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Red Variables

HJZ's picture
HJZ
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Joined: 2010-09-04

I am helping out on a project from the Lowell Observatory on young M class dwarf stars, trying to determine the rotational period of a number of selected objects. The assumption is these stars have large spots, which makes detection of a rotation period possible.  Being M class objects, they are of course very red, as is several (of the very few) available comp stars in the various fields.

I know there is a general prohibition about using reddish comp stars, but how about for for red stars themselves?    I am thinking since I don't need a precise corrected magnitude, only a differential magnitude to measure the light changes, it shouldn't make all that much difference.

Any thoughts?

Jerry

 

 

That sounds like a really
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Bikeman
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Joined: 2010-07-30

That sounds like a really interesting project. My guess would be that to identify the effects of star spots on a rotating red dwarf, you would need to make measuments with no more than a few milimag uncertainty over time spans of several weeks? If your comp star is also red, Obviously it should not be a dwarf with spots itself, and certainly not a pulsating red giant. What kind of other red stars are there that would be stable enough for your purpose? 

As you mentioned you are interested only in the change of magnitude over time and not in the absolute value, so I would think that for that purpose the color of the comp str is even less important: any error that is introduced via uncertainties in a color transform can be avoided, you don't need to transform to a standard filter response, right? All you need is a stable calibration source, no matter what color.

 

Clear skies

HBE

Red Stars
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WBY
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Joined: 2010-07-24

you don't want to use an intrinsically red star - M or Late K. Almost all vary and often on short time frames, flicker, for example. I agree with HBE that if all you are trying to do is record changes in the flux from your red star color difference is not as important but you will still have differences in extinction for millimag level photometry that will occur if the star colors  are very different. You will probably have to include second order extinction correction for this level of precision.

If you are pointing in an advantageous direction and get lucky, you might find a reddened non variable star in your field of view. So the star will be an earlier type reddened by interstellar dust. If you are pointing toward the galactic center you have a greater chance of having such a star than if you are pointing toward the near side of the galaxy. In any case, I would not use very late class stars as comps even if they are on the main sequence. You have to check the spectral classification, not just the B-V value because a reddened earlier class star, a G2V for example,  can have a b-V greater than, say, 1.0 or 1.1.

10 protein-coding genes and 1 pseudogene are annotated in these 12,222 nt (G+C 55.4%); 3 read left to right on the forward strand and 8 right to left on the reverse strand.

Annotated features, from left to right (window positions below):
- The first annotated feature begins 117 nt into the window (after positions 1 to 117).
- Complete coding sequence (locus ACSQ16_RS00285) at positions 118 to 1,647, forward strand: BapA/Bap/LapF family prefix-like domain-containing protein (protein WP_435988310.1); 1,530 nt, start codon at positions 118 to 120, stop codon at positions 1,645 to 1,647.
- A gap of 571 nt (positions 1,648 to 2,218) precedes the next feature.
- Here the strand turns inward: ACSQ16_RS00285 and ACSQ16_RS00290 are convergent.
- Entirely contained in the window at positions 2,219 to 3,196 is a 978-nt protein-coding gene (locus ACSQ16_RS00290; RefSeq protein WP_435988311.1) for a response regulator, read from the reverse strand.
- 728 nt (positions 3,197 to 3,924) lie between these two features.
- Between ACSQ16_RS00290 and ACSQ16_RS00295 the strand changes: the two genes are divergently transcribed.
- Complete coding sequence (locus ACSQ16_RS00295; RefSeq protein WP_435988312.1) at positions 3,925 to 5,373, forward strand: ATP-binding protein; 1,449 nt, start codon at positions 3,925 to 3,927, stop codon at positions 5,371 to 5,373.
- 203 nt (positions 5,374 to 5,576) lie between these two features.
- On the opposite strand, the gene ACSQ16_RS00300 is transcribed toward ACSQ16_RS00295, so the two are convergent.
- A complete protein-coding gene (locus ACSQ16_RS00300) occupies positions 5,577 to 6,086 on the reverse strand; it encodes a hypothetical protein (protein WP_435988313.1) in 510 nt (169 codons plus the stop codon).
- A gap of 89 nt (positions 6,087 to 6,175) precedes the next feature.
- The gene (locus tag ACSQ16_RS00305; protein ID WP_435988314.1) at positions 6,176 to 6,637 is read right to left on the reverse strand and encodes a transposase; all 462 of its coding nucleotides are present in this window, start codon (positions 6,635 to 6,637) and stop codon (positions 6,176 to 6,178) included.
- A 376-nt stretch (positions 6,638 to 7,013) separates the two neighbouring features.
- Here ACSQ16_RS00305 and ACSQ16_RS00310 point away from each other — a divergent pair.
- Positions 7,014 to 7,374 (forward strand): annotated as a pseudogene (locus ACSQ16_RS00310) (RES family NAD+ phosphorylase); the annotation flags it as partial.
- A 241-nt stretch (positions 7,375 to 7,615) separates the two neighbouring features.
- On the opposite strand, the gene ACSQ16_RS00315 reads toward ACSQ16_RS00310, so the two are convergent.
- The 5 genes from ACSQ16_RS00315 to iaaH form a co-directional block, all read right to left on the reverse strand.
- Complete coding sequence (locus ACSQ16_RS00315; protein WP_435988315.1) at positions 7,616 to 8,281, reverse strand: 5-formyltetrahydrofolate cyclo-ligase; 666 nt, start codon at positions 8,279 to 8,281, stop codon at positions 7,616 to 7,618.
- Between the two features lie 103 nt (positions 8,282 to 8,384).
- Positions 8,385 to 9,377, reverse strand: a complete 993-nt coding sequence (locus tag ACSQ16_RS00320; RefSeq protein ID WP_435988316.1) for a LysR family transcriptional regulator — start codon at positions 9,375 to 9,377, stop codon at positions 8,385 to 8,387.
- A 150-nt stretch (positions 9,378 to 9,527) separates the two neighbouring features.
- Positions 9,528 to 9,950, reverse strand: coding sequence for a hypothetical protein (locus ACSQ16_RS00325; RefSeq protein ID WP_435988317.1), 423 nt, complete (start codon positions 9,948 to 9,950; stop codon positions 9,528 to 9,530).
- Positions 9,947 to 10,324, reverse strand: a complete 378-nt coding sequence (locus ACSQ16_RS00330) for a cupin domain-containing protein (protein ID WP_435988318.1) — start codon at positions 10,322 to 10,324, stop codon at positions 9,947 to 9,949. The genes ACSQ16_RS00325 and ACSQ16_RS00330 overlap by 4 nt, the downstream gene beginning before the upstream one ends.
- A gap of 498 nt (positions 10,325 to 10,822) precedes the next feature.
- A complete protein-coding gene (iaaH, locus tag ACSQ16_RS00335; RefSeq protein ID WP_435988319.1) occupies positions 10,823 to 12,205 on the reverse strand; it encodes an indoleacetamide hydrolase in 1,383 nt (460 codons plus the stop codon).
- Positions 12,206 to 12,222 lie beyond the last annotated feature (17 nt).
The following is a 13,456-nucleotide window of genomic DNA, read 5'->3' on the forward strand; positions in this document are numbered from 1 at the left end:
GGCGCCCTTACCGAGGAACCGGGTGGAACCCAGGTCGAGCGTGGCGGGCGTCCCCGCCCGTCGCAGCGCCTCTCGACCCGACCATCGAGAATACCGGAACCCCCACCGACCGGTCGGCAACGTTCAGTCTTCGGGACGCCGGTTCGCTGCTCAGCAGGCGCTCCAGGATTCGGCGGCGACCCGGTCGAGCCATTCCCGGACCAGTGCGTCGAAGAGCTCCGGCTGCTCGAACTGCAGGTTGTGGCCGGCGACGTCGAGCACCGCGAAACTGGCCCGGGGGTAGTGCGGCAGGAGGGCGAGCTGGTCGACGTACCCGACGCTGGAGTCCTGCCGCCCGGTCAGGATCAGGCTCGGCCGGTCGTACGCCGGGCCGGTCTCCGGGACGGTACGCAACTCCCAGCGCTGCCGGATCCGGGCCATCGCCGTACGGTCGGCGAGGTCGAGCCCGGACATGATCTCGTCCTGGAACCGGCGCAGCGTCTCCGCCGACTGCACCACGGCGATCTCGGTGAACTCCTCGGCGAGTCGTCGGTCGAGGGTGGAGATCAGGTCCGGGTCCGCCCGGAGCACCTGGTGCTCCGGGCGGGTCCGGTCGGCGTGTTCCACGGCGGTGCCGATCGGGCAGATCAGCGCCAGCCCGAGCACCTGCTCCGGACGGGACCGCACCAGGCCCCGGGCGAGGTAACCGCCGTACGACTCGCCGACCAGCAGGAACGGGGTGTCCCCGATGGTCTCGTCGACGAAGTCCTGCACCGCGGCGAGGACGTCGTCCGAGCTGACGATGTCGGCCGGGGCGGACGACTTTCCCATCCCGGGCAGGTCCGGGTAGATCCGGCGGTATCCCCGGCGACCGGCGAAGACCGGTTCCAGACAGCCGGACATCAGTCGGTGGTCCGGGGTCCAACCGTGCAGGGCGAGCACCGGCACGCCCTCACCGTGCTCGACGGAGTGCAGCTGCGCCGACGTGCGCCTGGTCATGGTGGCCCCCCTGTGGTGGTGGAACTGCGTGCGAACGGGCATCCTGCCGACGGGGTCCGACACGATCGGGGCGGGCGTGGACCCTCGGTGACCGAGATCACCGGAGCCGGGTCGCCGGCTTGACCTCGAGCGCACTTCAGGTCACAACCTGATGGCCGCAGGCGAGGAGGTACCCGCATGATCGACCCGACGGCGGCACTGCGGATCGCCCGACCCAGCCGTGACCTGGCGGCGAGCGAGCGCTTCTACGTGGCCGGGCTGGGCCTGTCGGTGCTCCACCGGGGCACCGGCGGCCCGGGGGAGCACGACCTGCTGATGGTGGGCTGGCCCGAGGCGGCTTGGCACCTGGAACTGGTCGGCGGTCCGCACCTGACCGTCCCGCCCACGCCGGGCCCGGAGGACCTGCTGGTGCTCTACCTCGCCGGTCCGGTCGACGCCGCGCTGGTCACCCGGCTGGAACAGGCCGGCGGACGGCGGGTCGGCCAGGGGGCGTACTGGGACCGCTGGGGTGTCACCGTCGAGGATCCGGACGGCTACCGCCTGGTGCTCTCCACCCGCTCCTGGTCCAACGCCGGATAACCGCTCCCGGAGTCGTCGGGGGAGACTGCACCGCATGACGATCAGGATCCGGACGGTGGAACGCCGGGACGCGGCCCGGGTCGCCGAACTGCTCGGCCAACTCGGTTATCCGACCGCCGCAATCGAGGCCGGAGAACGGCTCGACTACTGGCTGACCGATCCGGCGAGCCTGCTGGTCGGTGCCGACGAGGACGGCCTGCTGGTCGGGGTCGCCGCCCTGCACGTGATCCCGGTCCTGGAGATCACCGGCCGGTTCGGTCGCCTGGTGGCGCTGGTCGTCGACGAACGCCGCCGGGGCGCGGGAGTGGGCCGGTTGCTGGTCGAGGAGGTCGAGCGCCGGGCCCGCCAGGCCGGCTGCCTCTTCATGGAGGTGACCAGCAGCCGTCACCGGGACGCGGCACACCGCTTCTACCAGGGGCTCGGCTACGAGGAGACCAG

Good graphs can be found in Henden and Kaitchuck pages 42 and 43, page 82 in Stars and Their Spectra by James b Kaler or Section 3.5 of Galactic Astronomy by Binney and Merrifield.  Henden and Kaitchuck also has a good discussion of reddening at the end of section 2.4, and Binney and Merrifield covers it in section 3.7.

Red Variables
HJZ's picture
HJZ
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Joined: 2010-09-04

I don't think I will need milli-mag accuracy, as the folks from Lowell believe 0.02 will be good enough in many cases.  Still, your points are well taken.  I will endeavor to find the least reddish comp stars available to make the measurements.

 

Thanks

 

Red Variables
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WBY
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Remember, that it is red according to MKK class that you have to avoid, not necessarily red according to observed B-V due to reddening.

Good point! When 2MASS
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wel
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Joined: 2010-07-26

Good point! When 2MASS photometry exists for a star and the J, H, and K magnitudes all are of "A" quality, it is possible to distinguish between reddened, hotter stars and less-reddened, cooler stars. A J-H index smaller than about 0.4 mags means the star is hotter than a K star would be.

I will dig up a diagram I once made showing how these things correlate with spectral type and reddening.


Cheers,

Doug

Red variables & comps
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WBY
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Joined: 2010-07-24

In my first response to this thread, I listed a few sources that have very good graphs showing the relationship of U-B vs B-V for reddening, and the B-V color indices that correspond to different spectral classes prior to reddening.

 

"Good graphs can be found in Henden and Kaitchuck pages 42 and 43, page 82 in Stars and Their Spectra by James b Kaler or Section 3.5 of Galactic Astronomy by Binney and Merrifield. Henden and Kaitchuck also has a good discussion of reddening at the end of section 2.4, and Binney and Merrifield covers it in section 3.7. "

 

I am sure a one can find a bushel basket of graphs through a web search. The ones I listed are ones  in books that I have.

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